John Carroll Lynch interview: ‘Big Sky’
John Carroll Lynch is adding another distinct character to his repertoire on the new ABC mystery drama “Big Sky.” In the series, the actor plays state trooper Rick Legarski, who is revealed to be involved in sex trafficking and finds himself in hot water after the disappearance of two teenage girls. Lynch has found a way into inhabiting all the unique idiosyncrasies of Rick thanks to the flexibility of Emmy-winning series creator David E. Kelley. “There’s always a freedom to interpret,” says Lynch in an exclusive new interview for Gold Derby. “It feels like jazz with his scripts. You can play it a lot of different ways.” Watch the full interview above.
Viewers are gradually coming to understand Rick’s motivation with each passing episode. Lynch describes his character as having “an ill-founded moral righteousness,” and the actor admits, “I have behaved this way in various circumstances where I was completely wrong and morally righteous at the same time, so it feels disturbingly familiar.” In Rick’s worldview, “the world is going to hell” due to the rising calls for equality and what he perceives to be a bias against the police force. “He doesn’t really think of the women around him as fully-realized human beings who have their own agency. They need his guidance and his restrictions.”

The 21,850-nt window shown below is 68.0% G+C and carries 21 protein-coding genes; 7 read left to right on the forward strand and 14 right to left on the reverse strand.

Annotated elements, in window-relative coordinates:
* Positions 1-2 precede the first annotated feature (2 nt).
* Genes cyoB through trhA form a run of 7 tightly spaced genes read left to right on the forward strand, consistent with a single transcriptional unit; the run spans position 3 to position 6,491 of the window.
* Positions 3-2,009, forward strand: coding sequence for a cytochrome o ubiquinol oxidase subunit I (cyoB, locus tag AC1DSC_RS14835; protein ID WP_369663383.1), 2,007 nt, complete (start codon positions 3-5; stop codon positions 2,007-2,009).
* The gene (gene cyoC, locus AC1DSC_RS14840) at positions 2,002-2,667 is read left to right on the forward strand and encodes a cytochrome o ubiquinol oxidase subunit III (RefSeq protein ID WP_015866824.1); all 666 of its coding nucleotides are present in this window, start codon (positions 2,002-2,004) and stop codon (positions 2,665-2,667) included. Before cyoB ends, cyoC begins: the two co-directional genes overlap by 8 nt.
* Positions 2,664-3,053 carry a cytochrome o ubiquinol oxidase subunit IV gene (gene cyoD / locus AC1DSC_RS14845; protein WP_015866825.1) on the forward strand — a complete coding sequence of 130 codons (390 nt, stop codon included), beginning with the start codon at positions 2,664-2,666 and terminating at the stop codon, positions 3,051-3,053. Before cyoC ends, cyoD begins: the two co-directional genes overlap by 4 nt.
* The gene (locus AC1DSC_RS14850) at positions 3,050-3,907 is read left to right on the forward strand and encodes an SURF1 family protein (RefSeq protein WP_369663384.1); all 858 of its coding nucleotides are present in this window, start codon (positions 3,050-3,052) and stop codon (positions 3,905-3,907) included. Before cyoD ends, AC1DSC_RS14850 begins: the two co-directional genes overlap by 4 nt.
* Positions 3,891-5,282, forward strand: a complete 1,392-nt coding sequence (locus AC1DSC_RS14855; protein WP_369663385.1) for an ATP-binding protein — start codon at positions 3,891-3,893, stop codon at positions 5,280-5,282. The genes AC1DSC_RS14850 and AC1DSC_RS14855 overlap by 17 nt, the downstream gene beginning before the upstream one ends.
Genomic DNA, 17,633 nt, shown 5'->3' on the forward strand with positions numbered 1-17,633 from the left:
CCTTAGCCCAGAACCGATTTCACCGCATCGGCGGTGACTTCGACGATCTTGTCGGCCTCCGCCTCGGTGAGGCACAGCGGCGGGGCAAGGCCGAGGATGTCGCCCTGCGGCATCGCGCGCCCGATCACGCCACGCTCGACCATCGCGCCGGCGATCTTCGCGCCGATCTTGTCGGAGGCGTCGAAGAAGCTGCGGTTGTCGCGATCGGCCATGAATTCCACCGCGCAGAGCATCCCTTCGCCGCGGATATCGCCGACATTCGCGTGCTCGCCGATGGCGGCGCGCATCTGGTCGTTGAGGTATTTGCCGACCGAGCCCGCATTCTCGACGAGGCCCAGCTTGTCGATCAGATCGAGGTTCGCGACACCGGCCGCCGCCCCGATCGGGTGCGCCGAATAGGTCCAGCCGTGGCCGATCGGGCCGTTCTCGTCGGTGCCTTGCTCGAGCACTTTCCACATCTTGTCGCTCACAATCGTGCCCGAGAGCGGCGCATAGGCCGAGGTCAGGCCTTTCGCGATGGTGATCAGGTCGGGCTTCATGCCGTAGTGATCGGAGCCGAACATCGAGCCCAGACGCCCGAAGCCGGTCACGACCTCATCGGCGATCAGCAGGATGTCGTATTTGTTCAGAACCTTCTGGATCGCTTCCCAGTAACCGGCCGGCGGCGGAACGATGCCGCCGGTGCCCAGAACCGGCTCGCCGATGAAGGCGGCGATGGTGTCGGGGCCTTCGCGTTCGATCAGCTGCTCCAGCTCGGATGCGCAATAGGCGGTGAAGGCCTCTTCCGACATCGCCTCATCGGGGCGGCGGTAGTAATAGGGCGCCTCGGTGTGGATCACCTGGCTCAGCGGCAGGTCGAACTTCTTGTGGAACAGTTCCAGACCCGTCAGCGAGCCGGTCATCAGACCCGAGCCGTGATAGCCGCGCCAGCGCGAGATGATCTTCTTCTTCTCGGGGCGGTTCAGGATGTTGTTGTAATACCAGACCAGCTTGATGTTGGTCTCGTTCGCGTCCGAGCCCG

Meanwhile, Lynch is earning rave reviews as part of the ensemble of the new Aaron Sorkin courtroom film “The Trial of the Chicago 7.” Playing David Dellinger, the real-life radical pacifist who was charged with conspiracy to start a riot in 1968, Lynch observes him to be “arguably the most morally clear person I’ve ever been allowed to play” and the exact opposite of Rick. While surrounded by prominent actors like Eddie Redmayne, Joseph Gordon-Levitt and Sacha Baron Cohen, Lynch recalls being struck by “how willing they were to really set aside personal agenda and play as a team.”
Lynch has crafted a career out of playing memorable supporting turns as Norm Gunderson in “Fargo,” Arthur Leigh Allen in “Zodiac” and Twisty the Clown in “American Horror Story: Freak Show.” He reveals that many of his experiences on those projects continue to linger with him but “in a personal way, the ones that I most cherish are the ones that I gain friendships from,” like “Zodiac” and his recent directorial debut, “Lucky.” He cannot pinpoint one character that has had the most lasting impact, but he says with a wry smile, “I love each one of them as they are.”